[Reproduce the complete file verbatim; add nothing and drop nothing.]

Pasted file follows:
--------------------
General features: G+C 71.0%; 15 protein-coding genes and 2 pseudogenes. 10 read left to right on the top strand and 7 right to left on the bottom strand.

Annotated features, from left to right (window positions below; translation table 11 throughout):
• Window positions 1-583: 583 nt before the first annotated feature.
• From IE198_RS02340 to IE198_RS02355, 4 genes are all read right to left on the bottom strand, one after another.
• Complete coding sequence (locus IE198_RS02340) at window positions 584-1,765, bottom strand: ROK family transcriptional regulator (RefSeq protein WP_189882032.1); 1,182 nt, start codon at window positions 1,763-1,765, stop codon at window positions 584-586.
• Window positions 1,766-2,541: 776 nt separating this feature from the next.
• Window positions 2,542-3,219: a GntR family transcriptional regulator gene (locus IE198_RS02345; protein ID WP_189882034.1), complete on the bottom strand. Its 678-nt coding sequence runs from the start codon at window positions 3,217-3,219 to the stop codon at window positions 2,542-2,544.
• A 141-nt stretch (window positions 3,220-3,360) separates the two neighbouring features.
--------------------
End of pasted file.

General features: G+C 71.0%; 15 protein-coding genes and 2 pseudogenes. 10 read left to right on the top strand and 7 right to left on the bottom strand.

Annotated features, from left to right (window positions below; translation table 11 throughout):
• Window positions 1-583: 583 nt before the first annotated feature.
• From IE198_RS02340 to IE198_RS02355, 4 genes are all read right to left on the bottom strand, one after another.
• Complete coding sequence (locus IE198_RS02340) at window positions 584-1,765, bottom strand: ROK family transcriptional regulator (RefSeq protein WP_189882032.1); 1,182 nt, start codon at window positions 1,763-1,765, stop codon at window positions 584-586.
• Window positions 1,766-2,541: 776 nt separating this feature from the next.
• Window positions 2,542-3,219: a GntR family transcriptional regulator gene (locus IE198_RS02345; protein ID WP_189882034.1), complete on the bottom strand. Its 678-nt coding sequence runs from the start codon at window positions 3,217-3,219 to the stop codon at window positions 2,542-2,544.
• A 141-nt stretch (window positions 3,220-3,360) separates the two neighbouring features.